Career-wise, I had never really planned to leave the company when I went back for my MBA. I enjoy the challenging culture there—they expect a lot out of an employee and reward those who succeed. This is a unique position within the group and might potentially become the next corporate initiative (in conjunction with Six-Sigma).
The position leverages my past experience in Six-Sigma quality, manufacturing, and sourcing, while allowing me to break into a new part of the family of companies. (I had previously worked in the Power Systems company.)
I hope to continue to progress through a variety of challenging positions in my company and eventually run part of the business as a division general manager or serve in a C-level role. The best preparation is exposure to all 13 divisions. I didn’t choose a job or a position; I chose a company.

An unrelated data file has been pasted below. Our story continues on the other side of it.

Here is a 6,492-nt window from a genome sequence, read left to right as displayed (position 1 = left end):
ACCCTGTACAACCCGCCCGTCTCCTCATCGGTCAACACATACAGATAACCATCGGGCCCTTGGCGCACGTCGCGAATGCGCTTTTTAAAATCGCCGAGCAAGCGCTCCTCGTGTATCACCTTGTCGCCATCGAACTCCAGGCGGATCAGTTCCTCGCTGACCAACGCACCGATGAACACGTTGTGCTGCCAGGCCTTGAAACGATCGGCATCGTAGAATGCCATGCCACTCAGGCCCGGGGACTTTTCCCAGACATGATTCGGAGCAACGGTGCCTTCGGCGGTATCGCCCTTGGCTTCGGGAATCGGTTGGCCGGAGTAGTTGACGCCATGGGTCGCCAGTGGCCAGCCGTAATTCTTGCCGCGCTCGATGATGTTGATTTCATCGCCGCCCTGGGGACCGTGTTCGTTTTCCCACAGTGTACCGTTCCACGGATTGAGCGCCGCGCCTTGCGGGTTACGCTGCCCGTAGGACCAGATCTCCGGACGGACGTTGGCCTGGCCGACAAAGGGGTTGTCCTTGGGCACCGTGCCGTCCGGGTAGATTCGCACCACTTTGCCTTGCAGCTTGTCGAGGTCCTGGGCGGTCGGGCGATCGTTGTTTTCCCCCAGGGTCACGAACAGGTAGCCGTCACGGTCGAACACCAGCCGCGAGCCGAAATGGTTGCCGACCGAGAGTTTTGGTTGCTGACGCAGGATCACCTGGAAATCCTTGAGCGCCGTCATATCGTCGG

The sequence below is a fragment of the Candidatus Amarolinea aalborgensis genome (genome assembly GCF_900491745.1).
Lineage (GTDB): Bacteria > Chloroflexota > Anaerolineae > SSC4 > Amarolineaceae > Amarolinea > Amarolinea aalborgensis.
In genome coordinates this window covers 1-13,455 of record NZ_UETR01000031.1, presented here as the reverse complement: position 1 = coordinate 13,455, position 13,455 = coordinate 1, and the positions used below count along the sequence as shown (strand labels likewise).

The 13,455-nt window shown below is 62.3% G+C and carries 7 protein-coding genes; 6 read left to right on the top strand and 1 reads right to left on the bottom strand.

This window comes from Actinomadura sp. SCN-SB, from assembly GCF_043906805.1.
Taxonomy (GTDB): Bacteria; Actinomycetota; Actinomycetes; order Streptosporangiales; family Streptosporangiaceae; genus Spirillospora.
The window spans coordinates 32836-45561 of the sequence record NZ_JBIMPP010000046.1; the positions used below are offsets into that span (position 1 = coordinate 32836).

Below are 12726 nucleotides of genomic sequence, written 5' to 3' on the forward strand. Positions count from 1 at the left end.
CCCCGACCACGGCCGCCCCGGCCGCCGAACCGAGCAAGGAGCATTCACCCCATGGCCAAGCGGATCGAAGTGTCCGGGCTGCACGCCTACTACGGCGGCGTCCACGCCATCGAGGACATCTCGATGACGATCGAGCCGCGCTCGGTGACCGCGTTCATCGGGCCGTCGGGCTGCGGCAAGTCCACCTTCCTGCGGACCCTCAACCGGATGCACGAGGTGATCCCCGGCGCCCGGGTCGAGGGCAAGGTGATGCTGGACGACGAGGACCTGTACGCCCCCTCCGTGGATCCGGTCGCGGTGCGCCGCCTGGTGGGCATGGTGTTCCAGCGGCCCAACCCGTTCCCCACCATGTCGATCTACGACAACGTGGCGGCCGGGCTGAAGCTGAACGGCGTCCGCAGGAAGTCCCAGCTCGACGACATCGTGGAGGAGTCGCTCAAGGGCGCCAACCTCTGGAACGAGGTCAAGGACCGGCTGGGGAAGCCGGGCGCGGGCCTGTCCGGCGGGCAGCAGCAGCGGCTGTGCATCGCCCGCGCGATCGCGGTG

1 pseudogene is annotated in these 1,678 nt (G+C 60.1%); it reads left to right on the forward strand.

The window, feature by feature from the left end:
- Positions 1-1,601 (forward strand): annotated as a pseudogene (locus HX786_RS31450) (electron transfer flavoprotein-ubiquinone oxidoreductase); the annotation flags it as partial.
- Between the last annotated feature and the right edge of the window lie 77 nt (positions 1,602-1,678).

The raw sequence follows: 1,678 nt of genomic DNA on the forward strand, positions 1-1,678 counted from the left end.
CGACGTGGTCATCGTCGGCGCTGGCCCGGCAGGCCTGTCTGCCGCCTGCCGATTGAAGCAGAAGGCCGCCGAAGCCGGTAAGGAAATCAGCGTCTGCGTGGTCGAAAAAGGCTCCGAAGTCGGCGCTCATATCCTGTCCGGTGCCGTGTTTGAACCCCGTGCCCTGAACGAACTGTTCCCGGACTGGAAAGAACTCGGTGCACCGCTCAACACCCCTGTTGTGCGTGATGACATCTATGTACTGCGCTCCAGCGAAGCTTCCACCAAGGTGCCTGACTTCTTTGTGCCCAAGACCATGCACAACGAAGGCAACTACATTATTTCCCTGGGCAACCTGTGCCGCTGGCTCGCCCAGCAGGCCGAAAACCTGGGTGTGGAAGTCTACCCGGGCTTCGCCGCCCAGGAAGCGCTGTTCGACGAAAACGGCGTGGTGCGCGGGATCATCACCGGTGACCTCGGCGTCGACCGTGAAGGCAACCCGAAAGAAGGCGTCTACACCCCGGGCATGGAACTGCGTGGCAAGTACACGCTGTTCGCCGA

Desirable Traits to Be Successful in This Career
One desirable trait is the ability to get things accomplished. I have no specific training that was critical to getting this position, but I have a consistent track record of exceeding targets in a variety of challenging positions. I have a strong leadership background and have succeeded as a “change agent” in many situations.
My “newness” to this division is an asset in this position because I have no preconceived notions about how things should be. That was important to me, since I didn’t want to be in an MBA training program, but I still wanted a position at the right “level’ in the company (even though I have a lot to learn about the product).
To be successful here, you need to be a work hard/play hard type person—a “Type A” personality who can get things done and who isn’t overly concerned about end-of-the-year evaluations because they take care of themselves if you overachieve all year.
Words of Advice If You Are Considering This Career Path
Don’t fall into the MBA trap that you must be an investment banker, work in corporate finance, or start your own business to be successful. Many MBAs decide to take a more typical corporate position.